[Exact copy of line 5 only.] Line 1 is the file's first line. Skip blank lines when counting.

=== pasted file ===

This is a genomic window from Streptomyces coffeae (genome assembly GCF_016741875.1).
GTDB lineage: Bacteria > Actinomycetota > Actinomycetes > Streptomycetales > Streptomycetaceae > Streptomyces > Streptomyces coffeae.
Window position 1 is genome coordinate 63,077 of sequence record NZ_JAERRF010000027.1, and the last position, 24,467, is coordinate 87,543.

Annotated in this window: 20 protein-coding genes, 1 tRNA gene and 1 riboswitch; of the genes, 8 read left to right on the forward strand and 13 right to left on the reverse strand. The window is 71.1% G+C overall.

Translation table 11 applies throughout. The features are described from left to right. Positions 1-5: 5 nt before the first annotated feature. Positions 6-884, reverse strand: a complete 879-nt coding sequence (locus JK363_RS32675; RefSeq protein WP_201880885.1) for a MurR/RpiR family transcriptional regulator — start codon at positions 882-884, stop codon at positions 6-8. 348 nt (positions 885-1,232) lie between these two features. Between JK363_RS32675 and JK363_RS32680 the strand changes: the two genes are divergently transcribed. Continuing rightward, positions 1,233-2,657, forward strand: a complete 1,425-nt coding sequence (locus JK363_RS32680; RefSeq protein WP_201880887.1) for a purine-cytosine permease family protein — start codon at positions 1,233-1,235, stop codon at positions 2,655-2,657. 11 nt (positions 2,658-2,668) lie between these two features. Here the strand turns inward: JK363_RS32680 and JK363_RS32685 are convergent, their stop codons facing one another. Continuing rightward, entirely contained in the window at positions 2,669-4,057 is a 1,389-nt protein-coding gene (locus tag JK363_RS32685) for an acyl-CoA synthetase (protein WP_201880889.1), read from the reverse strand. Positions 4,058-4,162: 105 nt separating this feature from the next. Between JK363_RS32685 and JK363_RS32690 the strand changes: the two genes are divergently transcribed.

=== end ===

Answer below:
Translation table 11 applies throughout. The features are described from left to right. Positions 1-5: 5 nt before the first annotated feature. Positions 6-884, reverse strand: a complete 879-nt coding sequence (locus JK363_RS32675; RefSeq protein WP_201880885.1) for a MurR/RpiR family transcriptional regulator — start codon at positions 882-884, stop codon at positions 6-8. 348 nt (positions 885-1,232) lie between these two features. Between JK363_RS32675 and JK363_RS32680 the strand changes: the two genes are divergently transcribed. Continuing rightward, positions 1,233-2,657, forward strand: a complete 1,425-nt coding sequence (locus JK363_RS32680; RefSeq protein WP_201880887.1) for a purine-cytosine permease family protein — start codon at positions 1,233-1,235, stop codon at positions 2,655-2,657. 11 nt (positions 2,658-2,668) lie between these two features. Here the strand turns inward: JK363_RS32680 and JK363_RS32685 are convergent, their stop codons facing one another. Continuing rightward, entirely contained in the window at positions 2,669-4,057 is a 1,389-nt protein-coding gene (locus tag JK363_RS32685) for an acyl-CoA synthetase (protein WP_201880889.1), read from the reverse strand. Positions 4,058-4,162: 105 nt separating this feature from the next. Between JK363_RS32685 and JK363_RS32690 the strand changes: the two genes are divergently transcribed.